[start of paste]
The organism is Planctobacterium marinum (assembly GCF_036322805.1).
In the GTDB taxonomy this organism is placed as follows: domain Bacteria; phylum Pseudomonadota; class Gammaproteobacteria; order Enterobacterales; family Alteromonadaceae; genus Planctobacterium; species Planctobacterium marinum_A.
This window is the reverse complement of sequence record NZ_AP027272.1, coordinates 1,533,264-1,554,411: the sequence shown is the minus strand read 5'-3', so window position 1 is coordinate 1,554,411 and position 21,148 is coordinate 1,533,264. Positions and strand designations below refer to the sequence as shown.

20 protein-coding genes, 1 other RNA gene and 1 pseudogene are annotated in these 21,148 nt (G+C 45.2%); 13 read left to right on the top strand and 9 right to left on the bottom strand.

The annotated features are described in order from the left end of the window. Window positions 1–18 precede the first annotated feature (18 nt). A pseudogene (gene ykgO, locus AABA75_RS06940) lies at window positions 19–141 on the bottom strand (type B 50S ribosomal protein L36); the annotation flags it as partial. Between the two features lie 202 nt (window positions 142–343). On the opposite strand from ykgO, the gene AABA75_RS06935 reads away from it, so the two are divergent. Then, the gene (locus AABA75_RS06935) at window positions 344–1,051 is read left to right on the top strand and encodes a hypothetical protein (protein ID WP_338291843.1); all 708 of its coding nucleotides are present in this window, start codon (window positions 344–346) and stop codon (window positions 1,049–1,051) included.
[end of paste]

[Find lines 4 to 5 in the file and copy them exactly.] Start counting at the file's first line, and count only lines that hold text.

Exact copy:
20 protein-coding genes, 1 other RNA gene and 1 pseudogene are annotated in these 21,148 nt (G+C 45.2%); 13 read left to right on the top strand and 9 right to left on the bottom strand.

The annotated features are described in order from the left end of the window. Window positions 1–18 precede the first annotated feature (18 nt). A pseudogene (gene ykgO, locus AABA75_RS06940) lies at window positions 19–141 on the bottom strand (type B 50S ribosomal protein L36); the annotation flags it as partial. Between the two features lie 202 nt (window positions 142–343). On the opposite strand from ykgO, the gene AABA75_RS06935 reads away from it, so the two are divergent. Then, the gene (locus AABA75_RS06935) at window positions 344–1,051 is read left to right on the top strand and encodes a hypothetical protein (protein ID WP_338291843.1); all 708 of its coding nucleotides are present in this window, start codon (window positions 344–346) and stop codon (window positions 1,049–1,051) included.